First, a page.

A breath of fresh air
July 30, 2012
This is my third summer visiting Aspen, and I’m lucky enough to stay here for two months with my family this time. Not only am I taking in the beautiful sites in and around the city, but I am struck by the kindness and generosity of the Aspen residents I meet in my daily travels.
The locals I’ve met take the time to talk with me and share with me tips on where to go or what to do. For example, I visited the Aspen Historical Society and the Holden/Marolt Mining museum last week with my young boys, and both docents were extremely helpful with explaining their museums to us, personally guiding us through the exhibits and answering every single question that we had. That doesn’t happen in many other places.
When I go into town, whether it’s to buy milk at City Market or grab a bite to eat at a restaurant, everyone has been so friendly, kind and accommodating. I don’t find that too often where I’m from.
A couple of weeks ago, when I attended a dress rehearsal at the Aspen Music Festival, my young son started coughing. As I got up to take him out of the tent, a lady who worked there came over to us and gave him cough drops and lemonade to soothe his cough. Rather than asking us to leave, she encouraged us to stay for the performance. I seriously doubt that would occur where I’m from.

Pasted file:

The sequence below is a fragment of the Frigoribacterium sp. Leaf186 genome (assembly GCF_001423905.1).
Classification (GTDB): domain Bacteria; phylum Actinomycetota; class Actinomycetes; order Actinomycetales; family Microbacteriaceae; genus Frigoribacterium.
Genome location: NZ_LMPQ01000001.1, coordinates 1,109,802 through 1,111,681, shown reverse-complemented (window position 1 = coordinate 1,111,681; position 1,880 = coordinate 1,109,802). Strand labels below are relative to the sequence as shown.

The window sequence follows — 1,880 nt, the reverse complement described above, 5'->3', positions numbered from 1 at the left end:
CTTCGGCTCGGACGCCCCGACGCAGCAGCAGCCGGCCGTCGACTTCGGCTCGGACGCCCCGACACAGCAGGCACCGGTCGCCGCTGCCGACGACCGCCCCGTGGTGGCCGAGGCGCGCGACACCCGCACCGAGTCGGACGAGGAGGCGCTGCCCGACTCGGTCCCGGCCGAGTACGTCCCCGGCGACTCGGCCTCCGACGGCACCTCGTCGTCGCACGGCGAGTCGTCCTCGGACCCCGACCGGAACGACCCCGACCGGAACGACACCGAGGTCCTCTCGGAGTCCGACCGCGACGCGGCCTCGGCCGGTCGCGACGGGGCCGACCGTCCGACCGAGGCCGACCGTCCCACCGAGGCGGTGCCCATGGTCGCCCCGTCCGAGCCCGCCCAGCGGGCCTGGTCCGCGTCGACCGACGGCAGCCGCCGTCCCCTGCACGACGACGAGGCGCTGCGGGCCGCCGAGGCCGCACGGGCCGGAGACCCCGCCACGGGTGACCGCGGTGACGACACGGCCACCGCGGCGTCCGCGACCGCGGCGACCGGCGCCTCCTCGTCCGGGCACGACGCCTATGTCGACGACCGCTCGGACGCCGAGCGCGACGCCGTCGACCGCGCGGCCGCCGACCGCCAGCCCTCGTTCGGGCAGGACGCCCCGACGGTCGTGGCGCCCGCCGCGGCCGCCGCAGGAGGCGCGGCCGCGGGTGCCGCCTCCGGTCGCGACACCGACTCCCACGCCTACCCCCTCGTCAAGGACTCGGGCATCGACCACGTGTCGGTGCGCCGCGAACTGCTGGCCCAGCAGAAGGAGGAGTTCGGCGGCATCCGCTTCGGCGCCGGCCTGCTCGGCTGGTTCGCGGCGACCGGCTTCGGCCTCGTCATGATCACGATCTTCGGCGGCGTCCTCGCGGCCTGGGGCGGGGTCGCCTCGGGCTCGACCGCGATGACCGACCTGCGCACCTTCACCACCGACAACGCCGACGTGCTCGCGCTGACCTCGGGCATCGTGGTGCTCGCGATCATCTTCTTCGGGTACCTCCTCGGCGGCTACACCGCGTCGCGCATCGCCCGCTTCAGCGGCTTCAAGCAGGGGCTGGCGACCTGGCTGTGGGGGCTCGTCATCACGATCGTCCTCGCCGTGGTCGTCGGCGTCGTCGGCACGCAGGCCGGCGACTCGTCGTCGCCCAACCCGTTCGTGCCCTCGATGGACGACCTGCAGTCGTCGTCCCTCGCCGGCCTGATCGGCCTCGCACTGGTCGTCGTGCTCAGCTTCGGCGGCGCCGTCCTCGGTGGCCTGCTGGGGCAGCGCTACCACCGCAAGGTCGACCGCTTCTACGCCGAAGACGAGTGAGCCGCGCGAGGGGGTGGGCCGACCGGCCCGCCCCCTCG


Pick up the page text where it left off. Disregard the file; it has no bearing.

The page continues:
When it comes to driving here, I’ve noticed that drivers actually allow pedestrians to cross the street – even when they aren’t in a crosswalk – and they take turns merging into the circle at Maroon and Castle creeks, and they don’t beep their horns at one another. That certainly doesn’t happen where I’m from.
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Living in Aspen for the summer has made me realize what a frenzied and stressful environment I am from near Washington, D.C., and has allowed me to appreciate the natural beauty not only of this place but of its people.
Yes, Aspen surely is a breath of fresh air in more ways than one.
Paula Bresnan Gibson
Chevy Chase, Md.